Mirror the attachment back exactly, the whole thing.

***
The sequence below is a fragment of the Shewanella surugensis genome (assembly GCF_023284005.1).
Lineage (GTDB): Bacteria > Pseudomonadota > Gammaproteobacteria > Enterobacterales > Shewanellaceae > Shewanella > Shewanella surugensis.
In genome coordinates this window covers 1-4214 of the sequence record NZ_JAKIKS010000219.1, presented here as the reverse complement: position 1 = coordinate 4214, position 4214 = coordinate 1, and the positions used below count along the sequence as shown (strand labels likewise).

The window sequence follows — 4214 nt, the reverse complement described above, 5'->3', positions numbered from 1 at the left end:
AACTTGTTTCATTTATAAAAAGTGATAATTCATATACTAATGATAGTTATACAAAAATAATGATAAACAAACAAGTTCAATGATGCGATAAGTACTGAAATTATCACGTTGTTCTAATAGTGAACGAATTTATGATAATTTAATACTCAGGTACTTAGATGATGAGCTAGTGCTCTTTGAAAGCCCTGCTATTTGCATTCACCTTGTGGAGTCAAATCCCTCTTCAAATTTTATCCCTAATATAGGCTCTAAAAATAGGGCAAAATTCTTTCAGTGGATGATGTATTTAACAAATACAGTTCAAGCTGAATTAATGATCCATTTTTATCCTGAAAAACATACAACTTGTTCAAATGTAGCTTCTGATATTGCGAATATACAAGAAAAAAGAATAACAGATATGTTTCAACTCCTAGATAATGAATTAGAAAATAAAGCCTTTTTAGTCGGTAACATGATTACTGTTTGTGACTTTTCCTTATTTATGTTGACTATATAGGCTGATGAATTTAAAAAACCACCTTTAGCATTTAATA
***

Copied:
The sequence below is a fragment of the Shewanella surugensis genome (assembly GCF_023284005.1).
Lineage (GTDB): Bacteria > Pseudomonadota > Gammaproteobacteria > Enterobacterales > Shewanellaceae > Shewanella > Shewanella surugensis.
In genome coordinates this window covers 1-4214 of the sequence record NZ_JAKIKS010000219.1, presented here as the reverse complement: position 1 = coordinate 4214, position 4214 = coordinate 1, and the positions used below count along the sequence as shown (strand labels likewise).

The window sequence follows — 4214 nt, the reverse complement described above, 5'->3', positions numbered from 1 at the left end:
AACTTGTTTCATTTATAAAAAGTGATAATTCATATACTAATGATAGTTATACAAAAATAATGATAAACAAACAAGTTCAATGATGCGATAAGTACTGAAATTATCACGTTGTTCTAATAGTGAACGAATTTATGATAATTTAATACTCAGGTACTTAGATGATGAGCTAGTGCTCTTTGAAAGCCCTGCTATTTGCATTCACCTTGTGGAGTCAAATCCCTCTTCAAATTTTATCCCTAATATAGGCTCTAAAAATAGGGCAAAATTCTTTCAGTGGATGATGTATTTAACAAATACAGTTCAAGCTGAATTAATGATCCATTTTTATCCTGAAAAACATACAACTTGTTCAAATGTAGCTTCTGATATTGCGAATATACAAGAAAAAAGAATAACAGATATGTTTCAACTCCTAGATAATGAATTAGAAAATAAAGCCTTTTTAGTCGGTAACATGATTACTGTTTGTGACTTTTCCTTATTTATGTTGACTATATAGGCTGATGAATTTAAAAAACCACCTTTAGCATTTAATA